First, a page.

The Thing from Another World (1951)


The Thing from Another World, sometimes referred to as just The Thing, is a 1951 American black-and-white science fiction-horror film, directed by Christian Nyby, produced by Edward Lasker for Howard Hawks’ Winchester Pictures Corporation, and released by RKO Pictures.

The film’s storyline concerns a US Air Force crew and scientists who find a crashed flying saucer and a humanoid body frozen in the Arctic ice, near the craft. Returning to their remote research outpost with the body still in a block of ice, they are forced to defend themselves against the still alive and malevolent plant-based alien when it is accidentally defrosted.

James Arness plays The Thing, but he is difficult to recognize in costume and makeup due to both low lighting and other effects used to obscure his features.

The Thing from Another World is based on the 1938 novella Who Goes There? by John W. Campbell (writing under the pseudonym of Don A. Stuart).


In Anchorage, journalist Ned Scott (Douglas Spencer), looking for a story, visits the Air Force officer’s club, where he meets Captain Pat Hendry (Kenneth Tobey), his co-pilot Lieutenant Eddie Dykes, (a friend of Scott’s), and flight navigator Ken “Mac” MacPherson. General Fogarty orders Hendry to fly to Polar Expedition Six at the North Pole, per a request from its lead scientist, Nobel laureate Dr. Arthur Carrington (Robert Cornthwaite); Carrington has radioed that an unusual aircraft has crashed nearby. With Scott, Corporal Barnes, crew chief Bob, and a pack of sled dogs, Hendry pilots a Douglas C-47 transport aircraft to the remote outpost.

Upon arrival, Scott and the airmen meet radio operator Tex, a woman named Mrs. Chapman, a man named Lee, who is one of two cooks, and the Inuit dog handlers. Also present are scientists Vorhees, Stern, Redding, Stone, Laurence, Wilson, Ambrose, Auerbach, Olson, Mrs. Chapman’s husband Dr. Chapman, and Carrington. Hendry later rekindles his romance with Nikki Nicholson (Margaret Sheridan), Carrington’s secretary. Several scientists fly with the airmen to the crash site, finding a large object buried beneath ice. As they spread out to determine its shape, they realise they are standing in a circle; they have discovered a flying saucer. The team attempts to melt the ice covering the saucer with thermite, but a violent reaction with the craft’s metal alloy completely destroys it. Their Geiger counter, however, detects a frozen body buried nearby; it is excavated in a large block of ice and loaded aboard the transport. They fly out as an Arctic storm closes in on the site.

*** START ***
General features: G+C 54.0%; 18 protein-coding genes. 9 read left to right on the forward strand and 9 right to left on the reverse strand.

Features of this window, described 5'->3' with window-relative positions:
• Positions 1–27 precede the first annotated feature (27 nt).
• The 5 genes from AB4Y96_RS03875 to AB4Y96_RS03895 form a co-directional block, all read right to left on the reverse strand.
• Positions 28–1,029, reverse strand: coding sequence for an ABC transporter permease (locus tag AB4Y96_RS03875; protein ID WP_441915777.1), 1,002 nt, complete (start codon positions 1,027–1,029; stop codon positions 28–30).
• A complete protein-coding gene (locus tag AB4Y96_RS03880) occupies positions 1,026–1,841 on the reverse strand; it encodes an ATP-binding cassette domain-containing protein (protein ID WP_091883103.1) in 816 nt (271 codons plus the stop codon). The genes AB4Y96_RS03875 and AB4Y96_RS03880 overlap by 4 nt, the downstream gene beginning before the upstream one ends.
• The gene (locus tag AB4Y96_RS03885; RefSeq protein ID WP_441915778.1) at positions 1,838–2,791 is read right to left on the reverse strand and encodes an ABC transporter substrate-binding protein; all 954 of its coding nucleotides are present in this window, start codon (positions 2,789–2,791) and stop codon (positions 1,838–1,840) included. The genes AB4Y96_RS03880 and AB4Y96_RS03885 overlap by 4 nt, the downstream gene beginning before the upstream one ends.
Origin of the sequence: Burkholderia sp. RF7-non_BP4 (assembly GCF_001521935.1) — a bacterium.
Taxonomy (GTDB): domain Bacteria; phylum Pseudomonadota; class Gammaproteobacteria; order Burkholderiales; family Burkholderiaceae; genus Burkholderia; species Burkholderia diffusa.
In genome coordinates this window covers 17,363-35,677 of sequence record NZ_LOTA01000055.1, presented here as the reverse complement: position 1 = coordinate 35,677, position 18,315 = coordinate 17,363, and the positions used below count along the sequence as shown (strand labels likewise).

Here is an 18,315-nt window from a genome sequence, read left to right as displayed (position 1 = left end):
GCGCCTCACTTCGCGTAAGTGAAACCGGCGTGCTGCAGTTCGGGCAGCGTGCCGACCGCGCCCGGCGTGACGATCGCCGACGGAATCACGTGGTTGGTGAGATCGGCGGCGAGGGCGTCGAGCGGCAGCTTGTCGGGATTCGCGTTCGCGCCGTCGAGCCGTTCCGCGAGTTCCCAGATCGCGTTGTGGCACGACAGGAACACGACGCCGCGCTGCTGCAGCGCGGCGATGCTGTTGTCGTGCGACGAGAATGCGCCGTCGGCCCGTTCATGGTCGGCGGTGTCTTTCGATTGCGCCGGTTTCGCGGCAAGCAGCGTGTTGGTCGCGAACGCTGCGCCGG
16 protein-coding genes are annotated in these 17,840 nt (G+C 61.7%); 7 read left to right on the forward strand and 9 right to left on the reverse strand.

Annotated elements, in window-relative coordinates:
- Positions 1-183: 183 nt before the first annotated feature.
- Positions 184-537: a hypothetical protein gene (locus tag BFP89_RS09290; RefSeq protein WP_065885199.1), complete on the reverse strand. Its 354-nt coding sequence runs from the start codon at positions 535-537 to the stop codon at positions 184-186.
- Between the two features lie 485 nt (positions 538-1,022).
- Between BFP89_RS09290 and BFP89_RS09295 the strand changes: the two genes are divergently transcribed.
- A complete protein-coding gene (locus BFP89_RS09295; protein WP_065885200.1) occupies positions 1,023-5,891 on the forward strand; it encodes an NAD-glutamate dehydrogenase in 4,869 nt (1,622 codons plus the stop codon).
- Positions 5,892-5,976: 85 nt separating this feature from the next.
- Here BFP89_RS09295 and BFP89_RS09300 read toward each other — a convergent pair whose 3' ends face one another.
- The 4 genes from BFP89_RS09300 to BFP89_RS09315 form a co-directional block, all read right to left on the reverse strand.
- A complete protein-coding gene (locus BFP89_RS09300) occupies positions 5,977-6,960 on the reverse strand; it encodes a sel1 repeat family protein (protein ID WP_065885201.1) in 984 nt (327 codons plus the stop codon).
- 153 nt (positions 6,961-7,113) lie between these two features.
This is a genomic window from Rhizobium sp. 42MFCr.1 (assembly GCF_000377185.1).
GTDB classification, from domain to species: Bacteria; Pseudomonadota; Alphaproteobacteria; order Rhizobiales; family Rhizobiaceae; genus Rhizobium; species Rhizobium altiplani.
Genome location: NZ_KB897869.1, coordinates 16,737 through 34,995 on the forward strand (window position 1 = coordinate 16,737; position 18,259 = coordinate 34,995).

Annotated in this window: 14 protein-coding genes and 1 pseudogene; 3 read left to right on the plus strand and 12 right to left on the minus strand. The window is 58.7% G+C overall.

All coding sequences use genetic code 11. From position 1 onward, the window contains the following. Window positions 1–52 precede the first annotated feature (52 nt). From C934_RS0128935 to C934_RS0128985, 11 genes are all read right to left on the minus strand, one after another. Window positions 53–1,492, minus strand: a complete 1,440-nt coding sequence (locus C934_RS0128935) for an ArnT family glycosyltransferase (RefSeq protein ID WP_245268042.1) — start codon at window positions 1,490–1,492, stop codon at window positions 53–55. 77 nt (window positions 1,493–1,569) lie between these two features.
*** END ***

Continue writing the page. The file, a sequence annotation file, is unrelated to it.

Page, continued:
Hendry assumes command of the outpost and, pending instruction from General Fogarty, denies Scott permission to send out his story; he also denies the scientists’ demands to examine the body. Tex sends an update to Fogarty, and the airmen settle in as the storm arrives. A watch is posted; Barnes relieves McPherson and, disturbed by the creature’s appearance in the clearing ice, covers it with an electric blanket, which he does not realize is plugged in. The block slowly thaws and the creature, still alive, escapes into the storm and is attacked by the sled dogs. The airmen recover the creature’s severed arm after the attack.

The scientists examine the arm, concluding that the alien is an advanced form of plant life. Carrington is convinced of its superiority to humans and becomes intent on communicating with it. The airmen begin a search, which leads to the outpost’s greenhouse. Carrington stays behind with Vorhees, Stern, and Laurence, having noticed evidence of alien activity. They discover a third sled dog hidden away, which has had all of its blood drained; the carnivorous plant creature feeds on blood. Carrington and the scientists post a secret watch of their own, hoping to encounter the alien before the airmen find it.

The next morning, the airmen continue their search. Tex informs them that Fogarty is aware of their discovery and demands further information, now prevented by the fierce storm. Stern appears, badly injured, and tells the group that the creature has killed Auerbach and Olson. When the airmen investigate, the alien attacks them; they manage to barricade it inside the greenhouse. Hendry confronts Carrington and orders him to remain in his lab and quarters.

Carrington, obsessed with the alien, shows Nicholson and the other scientists his experiment: using seeds taken from the severed arm, he has been growing small alien plants by feeding them from the blood plasma supply at the base. Hendry finds the plasma missing when it is needed to treat Stern, which leads him to Carrington. Fogarty transmits orders to keep the creature alive, but it escapes from the greenhouse and attacks the airmen in their quarters. They douse it with buckets of kerosene and set it afire, forcing it to retreat into the storm. After regrouping, they realize that their building’s temperature is falling rapidly; the furnaces have stopped working, sabotaged by the alien. They retreat to the station’s generator room to keep warm, and rig an electrical “fly trap”. The alien continues to stalk them, but at the last moment, Carrington attempts to communicate, pleading with the creature. It knocks him aside, walks into the trap, and is electrocuted and reduced to a pile of ash.

When the weather clears, Scotty is finally able to file his “story of a lifetime” by radio to a roomful of reporters in Anchorage. He begins his broadcast with a warning: “Tell the world. Tell this to everybody, wherever they are. Watch the skies everywhere. Keep looking. Keep watching the skies”.